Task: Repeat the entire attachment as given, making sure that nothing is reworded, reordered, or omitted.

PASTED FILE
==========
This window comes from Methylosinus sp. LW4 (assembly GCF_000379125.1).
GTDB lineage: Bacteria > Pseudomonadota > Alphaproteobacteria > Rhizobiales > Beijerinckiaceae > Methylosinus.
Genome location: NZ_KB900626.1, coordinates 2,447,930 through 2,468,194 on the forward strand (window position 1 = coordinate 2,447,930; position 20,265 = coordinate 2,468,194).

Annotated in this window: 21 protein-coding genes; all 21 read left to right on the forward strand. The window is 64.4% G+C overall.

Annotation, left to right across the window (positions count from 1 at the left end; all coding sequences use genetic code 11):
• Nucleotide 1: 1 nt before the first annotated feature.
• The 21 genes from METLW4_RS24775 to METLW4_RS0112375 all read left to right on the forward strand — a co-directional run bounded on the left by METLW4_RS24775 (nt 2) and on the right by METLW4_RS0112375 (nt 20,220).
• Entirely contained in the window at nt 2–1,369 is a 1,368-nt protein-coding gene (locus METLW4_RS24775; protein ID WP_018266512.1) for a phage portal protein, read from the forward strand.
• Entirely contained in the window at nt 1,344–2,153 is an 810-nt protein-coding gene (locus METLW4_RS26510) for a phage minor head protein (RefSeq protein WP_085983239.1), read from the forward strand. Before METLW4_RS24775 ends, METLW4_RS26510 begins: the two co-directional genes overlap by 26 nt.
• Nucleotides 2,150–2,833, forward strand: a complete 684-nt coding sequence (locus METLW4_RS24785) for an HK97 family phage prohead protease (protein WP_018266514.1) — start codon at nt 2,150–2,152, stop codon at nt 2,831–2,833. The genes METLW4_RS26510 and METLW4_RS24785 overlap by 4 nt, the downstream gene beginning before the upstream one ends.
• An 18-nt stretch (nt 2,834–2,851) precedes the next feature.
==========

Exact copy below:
This window comes from Methylosinus sp. LW4 (assembly GCF_000379125.1).
GTDB lineage: Bacteria > Pseudomonadota > Alphaproteobacteria > Rhizobiales > Beijerinckiaceae > Methylosinus.
Genome location: NZ_KB900626.1, coordinates 2,447,930 through 2,468,194 on the forward strand (window position 1 = coordinate 2,447,930; position 20,265 = coordinate 2,468,194).

Annotated in this window: 21 protein-coding genes; all 21 read left to right on the forward strand. The window is 64.4% G+C overall.

Annotation, left to right across the window (positions count from 1 at the left end; all coding sequences use genetic code 11):
• Nucleotide 1: 1 nt before the first annotated feature.
• The 21 genes from METLW4_RS24775 to METLW4_RS0112375 all read left to right on the forward strand — a co-directional run bounded on the left by METLW4_RS24775 (nt 2) and on the right by METLW4_RS0112375 (nt 20,220).
• Entirely contained in the window at nt 2–1,369 is a 1,368-nt protein-coding gene (locus METLW4_RS24775; protein ID WP_018266512.1) for a phage portal protein, read from the forward strand.
• Entirely contained in the window at nt 1,344–2,153 is an 810-nt protein-coding gene (locus METLW4_RS26510) for a phage minor head protein (RefSeq protein WP_085983239.1), read from the forward strand. Before METLW4_RS24775 ends, METLW4_RS26510 begins: the two co-directional genes overlap by 26 nt.
• Nucleotides 2,150–2,833, forward strand: a complete 684-nt coding sequence (locus METLW4_RS24785) for an HK97 family phage prohead protease (protein WP_018266514.1) — start codon at nt 2,150–2,152, stop codon at nt 2,831–2,833. The genes METLW4_RS26510 and METLW4_RS24785 overlap by 4 nt, the downstream gene beginning before the upstream one ends.
• An 18-nt stretch (nt 2,834–2,851) precedes the next feature.